I absolutely love this car – big coupe, black on black, widebody AMG.  It looks like something that an evil villain would drive.  This is a pretty rare car from MB and I’m glad I spotted one around Los Angeles. I’m also happy to say that I’ve seen the owner driving this car around – and as we all know here at LACS – cars are meant to be driven!

Some info I scooped from carscoops.com (go check their site out):

This original 560 SEC 6.0 AMG Wide Body is arguably one of the most desirable high-performance AMGs ever created. Not only because it’s believed that fewer than 50 units were built, but also due to the company’s expertise, which transformed the big Benz into a unique creation.
The car is powered by a bore-out 6.0-Litre V8, designed and built at Affalterbach, which uses an AMG custom quad-cam head with four valves per cylinder, producing twice the torque at half the engine speed of the original 5.6-litre Mercedes-Benz engine. The total outpout is 385 hp and it is transmitted to the rear wheels via a five-speed automatic gearbox.
Moreover, the tuner’s signature continues on the outside that’s oh-so-80s, as the car was fitted with distinctive front and rear fenders and door panels that allowed much wider wheels to be fitted.
This original 560 SEC 6.0 AMG Wide Body is arguably one of the most desirable high-performance AMGs ever created. Not only because it’s believed that fewer than 50 units were built, but also due to the company’s expertise, which transformed the big Benz into a unique creation.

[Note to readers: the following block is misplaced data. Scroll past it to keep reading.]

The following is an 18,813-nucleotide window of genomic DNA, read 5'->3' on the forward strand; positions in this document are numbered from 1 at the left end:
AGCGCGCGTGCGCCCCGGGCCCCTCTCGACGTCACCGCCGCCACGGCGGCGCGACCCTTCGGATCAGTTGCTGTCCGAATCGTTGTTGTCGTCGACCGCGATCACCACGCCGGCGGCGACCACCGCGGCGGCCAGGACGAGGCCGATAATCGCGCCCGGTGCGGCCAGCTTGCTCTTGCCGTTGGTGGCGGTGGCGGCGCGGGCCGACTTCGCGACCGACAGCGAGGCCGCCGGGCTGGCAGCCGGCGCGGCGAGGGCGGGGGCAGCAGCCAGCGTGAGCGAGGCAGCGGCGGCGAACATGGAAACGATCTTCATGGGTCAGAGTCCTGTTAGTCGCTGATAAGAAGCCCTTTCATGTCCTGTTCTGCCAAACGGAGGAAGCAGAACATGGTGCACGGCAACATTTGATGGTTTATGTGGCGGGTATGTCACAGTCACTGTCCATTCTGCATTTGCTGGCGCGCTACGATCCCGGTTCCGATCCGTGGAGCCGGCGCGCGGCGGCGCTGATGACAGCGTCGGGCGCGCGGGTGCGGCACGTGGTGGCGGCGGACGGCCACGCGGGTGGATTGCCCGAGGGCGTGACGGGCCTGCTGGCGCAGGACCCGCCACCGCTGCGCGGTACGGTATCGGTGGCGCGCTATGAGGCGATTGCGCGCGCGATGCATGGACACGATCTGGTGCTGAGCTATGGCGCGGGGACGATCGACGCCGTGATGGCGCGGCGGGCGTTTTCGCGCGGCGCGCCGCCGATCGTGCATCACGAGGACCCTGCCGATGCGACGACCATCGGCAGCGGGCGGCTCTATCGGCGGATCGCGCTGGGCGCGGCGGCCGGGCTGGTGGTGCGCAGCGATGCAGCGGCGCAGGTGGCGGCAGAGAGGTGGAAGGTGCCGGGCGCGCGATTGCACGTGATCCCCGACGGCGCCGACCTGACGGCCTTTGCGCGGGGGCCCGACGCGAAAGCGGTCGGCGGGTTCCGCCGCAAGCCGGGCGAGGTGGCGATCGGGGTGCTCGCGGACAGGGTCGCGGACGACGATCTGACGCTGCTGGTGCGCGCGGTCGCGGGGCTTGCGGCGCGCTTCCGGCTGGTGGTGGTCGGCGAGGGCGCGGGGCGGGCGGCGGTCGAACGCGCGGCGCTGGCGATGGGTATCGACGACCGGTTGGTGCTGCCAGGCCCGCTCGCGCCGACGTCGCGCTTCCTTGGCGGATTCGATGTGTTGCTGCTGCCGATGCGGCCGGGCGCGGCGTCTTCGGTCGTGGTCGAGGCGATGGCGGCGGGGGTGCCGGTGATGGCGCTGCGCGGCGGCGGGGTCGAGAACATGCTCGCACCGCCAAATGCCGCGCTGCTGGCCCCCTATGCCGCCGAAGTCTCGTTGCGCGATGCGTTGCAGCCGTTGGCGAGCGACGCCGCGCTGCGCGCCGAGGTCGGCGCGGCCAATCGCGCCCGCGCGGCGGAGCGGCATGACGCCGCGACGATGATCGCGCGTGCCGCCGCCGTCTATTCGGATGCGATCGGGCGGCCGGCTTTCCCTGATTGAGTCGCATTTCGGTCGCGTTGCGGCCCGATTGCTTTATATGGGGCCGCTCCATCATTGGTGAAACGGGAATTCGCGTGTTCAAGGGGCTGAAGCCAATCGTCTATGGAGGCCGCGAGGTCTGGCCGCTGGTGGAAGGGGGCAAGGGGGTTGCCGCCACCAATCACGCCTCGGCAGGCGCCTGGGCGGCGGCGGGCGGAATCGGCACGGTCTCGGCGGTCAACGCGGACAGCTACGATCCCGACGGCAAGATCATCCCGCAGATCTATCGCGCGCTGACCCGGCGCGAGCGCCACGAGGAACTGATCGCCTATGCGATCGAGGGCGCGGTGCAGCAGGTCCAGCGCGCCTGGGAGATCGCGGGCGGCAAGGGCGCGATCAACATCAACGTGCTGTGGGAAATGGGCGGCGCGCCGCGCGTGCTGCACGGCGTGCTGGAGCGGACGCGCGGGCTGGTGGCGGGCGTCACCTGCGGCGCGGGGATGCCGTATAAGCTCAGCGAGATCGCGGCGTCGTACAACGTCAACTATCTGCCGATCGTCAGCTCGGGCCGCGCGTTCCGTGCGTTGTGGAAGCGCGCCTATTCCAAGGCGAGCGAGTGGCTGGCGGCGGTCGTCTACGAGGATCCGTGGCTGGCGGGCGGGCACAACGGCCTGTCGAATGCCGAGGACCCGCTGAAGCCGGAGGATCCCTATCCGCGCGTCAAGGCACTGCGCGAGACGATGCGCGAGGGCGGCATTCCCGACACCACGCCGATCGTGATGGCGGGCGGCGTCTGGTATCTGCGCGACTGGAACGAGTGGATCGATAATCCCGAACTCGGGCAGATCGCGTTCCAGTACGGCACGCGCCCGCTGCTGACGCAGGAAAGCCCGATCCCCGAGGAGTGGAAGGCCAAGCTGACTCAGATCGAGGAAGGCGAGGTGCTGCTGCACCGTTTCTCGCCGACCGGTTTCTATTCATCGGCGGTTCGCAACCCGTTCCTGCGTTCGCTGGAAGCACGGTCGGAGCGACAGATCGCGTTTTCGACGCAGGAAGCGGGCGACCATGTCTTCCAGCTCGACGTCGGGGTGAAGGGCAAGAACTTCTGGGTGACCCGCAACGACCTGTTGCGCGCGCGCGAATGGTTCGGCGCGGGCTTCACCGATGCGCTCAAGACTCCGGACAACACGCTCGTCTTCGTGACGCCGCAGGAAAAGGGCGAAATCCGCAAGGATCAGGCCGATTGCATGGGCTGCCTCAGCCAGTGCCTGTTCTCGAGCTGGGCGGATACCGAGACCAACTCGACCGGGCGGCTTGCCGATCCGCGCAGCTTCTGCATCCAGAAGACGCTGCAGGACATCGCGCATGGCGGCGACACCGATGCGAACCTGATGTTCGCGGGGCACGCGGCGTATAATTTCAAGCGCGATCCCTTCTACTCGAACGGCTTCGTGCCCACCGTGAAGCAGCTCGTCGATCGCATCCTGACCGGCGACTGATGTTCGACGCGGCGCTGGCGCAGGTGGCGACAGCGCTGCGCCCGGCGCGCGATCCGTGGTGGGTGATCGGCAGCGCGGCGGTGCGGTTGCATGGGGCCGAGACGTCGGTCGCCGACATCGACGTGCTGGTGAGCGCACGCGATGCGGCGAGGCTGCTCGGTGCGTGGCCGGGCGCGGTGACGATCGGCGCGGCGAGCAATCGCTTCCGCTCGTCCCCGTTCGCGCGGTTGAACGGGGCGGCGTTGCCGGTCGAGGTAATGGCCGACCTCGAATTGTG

The car is powered by a bore-out 6.0-Litre V8, designed and built at Affalterbach, which uses an AMG custom quad-cam head with four valves per cylinder, producing twice the torque at half the engine speed of the original 5.6-litre Mercedes-Benz engine. The total outpout is 385 hp and it is transmitted to the rear wheels via a five-speed automatic gearbox.
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End of Month Hodgepodge

I take a lot of photos of vehicles I find on the street. Not all of them make the cut for various reasons. At the end of each month, I will post up the pictures of these decrepit rejects. Enjoy!

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1974 Mercedes-Benz 280C (W114)

Spotted in Silverlake, this ’74 MB 280C is a classic in German styling and engineering from the iconic Mercedes-Benz nameplate.

And some information via Wikipedia: